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Journal of Bone and Joint Infection An open-access journal of the European Bone and Joint Infection Society and the MusculoSkeletal Infection Society
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Volume 4, issue 1
J. Bone Joint Infect., 4, 40–49, 2019
https://doi.org/10.7150/jbji.29153
© Author(s) 2019. This work is distributed under
the Creative Commons Attribution 4.0 License.
J. Bone Joint Infect., 4, 40–49, 2019
https://doi.org/10.7150/jbji.29153
© Author(s) 2019. This work is distributed under
the Creative Commons Attribution 4.0 License.

Case report 29 Jan 2019

Case report | 29 Jan 2019

Cutibacterium (formerly Propionibacterium) acnes clavicular infection

Musa Zaid, Madisyn R. Chavez, Adrianna E. Carrasco, Melissa N. Zimel, Alan L. Zhang, Andrew E. Horvai, Thomas M. Link, and Richard J. O'Donnell Musa Zaid et al.
  • University of California San Francisco, Department of Orthopaedic Surgery

Keywords: Cutibacterium acnes, Propionibacterium acnes, osteomyelitis, clavicle, debridement, infection, shoulder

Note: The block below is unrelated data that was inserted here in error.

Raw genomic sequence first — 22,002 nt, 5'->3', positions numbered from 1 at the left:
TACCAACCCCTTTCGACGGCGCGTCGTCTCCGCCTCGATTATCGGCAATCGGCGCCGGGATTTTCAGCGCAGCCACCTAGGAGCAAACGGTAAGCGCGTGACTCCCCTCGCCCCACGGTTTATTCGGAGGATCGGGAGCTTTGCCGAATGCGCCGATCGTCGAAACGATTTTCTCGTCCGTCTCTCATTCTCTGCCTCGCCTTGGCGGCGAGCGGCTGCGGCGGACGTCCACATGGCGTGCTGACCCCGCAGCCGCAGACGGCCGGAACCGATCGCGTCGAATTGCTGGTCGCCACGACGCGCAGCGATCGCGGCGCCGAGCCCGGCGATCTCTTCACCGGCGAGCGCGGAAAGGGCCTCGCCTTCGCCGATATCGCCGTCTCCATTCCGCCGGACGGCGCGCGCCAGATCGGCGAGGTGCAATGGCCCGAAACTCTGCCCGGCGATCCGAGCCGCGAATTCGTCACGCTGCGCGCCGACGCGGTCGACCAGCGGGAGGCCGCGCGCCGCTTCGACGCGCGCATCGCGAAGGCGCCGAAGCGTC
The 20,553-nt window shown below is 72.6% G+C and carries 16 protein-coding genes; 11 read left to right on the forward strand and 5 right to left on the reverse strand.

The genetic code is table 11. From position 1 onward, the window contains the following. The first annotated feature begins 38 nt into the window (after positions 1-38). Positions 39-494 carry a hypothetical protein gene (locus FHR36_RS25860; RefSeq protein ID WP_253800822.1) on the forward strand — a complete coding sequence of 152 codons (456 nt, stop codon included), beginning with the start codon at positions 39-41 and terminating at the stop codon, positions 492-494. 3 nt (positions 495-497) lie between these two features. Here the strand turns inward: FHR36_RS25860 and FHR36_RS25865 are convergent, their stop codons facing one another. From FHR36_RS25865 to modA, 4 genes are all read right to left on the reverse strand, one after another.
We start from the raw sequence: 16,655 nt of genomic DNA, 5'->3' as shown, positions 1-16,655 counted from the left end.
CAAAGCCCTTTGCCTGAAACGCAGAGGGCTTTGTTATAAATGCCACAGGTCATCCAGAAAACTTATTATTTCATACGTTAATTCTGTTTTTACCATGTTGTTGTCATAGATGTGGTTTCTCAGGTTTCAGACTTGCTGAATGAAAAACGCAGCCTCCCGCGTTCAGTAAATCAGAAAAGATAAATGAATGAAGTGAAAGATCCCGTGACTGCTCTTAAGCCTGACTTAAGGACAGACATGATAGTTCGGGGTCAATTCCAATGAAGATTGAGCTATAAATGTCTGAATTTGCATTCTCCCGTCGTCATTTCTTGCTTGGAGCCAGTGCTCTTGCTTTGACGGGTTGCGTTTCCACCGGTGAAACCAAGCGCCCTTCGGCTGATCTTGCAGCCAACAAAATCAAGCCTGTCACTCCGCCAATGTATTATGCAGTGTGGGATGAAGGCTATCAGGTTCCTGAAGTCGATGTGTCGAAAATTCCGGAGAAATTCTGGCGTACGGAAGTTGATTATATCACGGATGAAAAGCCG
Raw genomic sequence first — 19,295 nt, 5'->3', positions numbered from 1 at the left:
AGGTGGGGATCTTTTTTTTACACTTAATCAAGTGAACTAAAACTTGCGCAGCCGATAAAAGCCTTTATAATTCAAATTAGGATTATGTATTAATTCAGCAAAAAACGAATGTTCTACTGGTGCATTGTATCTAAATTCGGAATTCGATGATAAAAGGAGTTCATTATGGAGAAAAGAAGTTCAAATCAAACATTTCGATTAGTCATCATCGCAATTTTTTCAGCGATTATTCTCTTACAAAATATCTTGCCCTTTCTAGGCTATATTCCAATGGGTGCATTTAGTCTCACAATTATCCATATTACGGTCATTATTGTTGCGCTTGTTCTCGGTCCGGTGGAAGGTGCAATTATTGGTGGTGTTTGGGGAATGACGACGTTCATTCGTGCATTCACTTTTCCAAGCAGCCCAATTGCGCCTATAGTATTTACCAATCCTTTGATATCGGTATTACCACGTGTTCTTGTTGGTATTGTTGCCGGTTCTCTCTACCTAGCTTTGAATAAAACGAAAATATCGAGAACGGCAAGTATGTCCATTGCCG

Abstract. Cutibacterium (formerly Propionibacterium) acnes13, 16 is a slow growing, gram-positive bacteria that is naturally found in higher concentrations as skin flora on the chest and back, as well as in other areas with greater numbers of hair follicles.25, 37 Most of the reported cases of C. acnes shoulder girdle infection follow arthroplasty surgery,18, 20, 26, 27, 32, 35 which then often requires debridement, administration of intravenous antibiotics, and surgical revision of the implanted device.12, 15, 21, 28-30 In a recent study, 56% of 193 shoulder revisions had a positive culture, 70% of which grew C. acnes.30 Despite the relatively common presumed association of C. acnes humeral osteomyelitis with prosthetic infection, infection of the scapula or clavicle secondary to C. acnes is rare.4, 23, 36 Osteomyelitis of the clavicle involving any organism is also an uncommon event that can arise spontaneously via presumed hematogenous spread, or secondary to open fractures or internal fixation.6, 33 The most commonly found organism in clavicular osteomyelitis is Staphylococcus aureus.9 We here report two cases of clavicular infection secondary to C. acnes that were not associated with implants.

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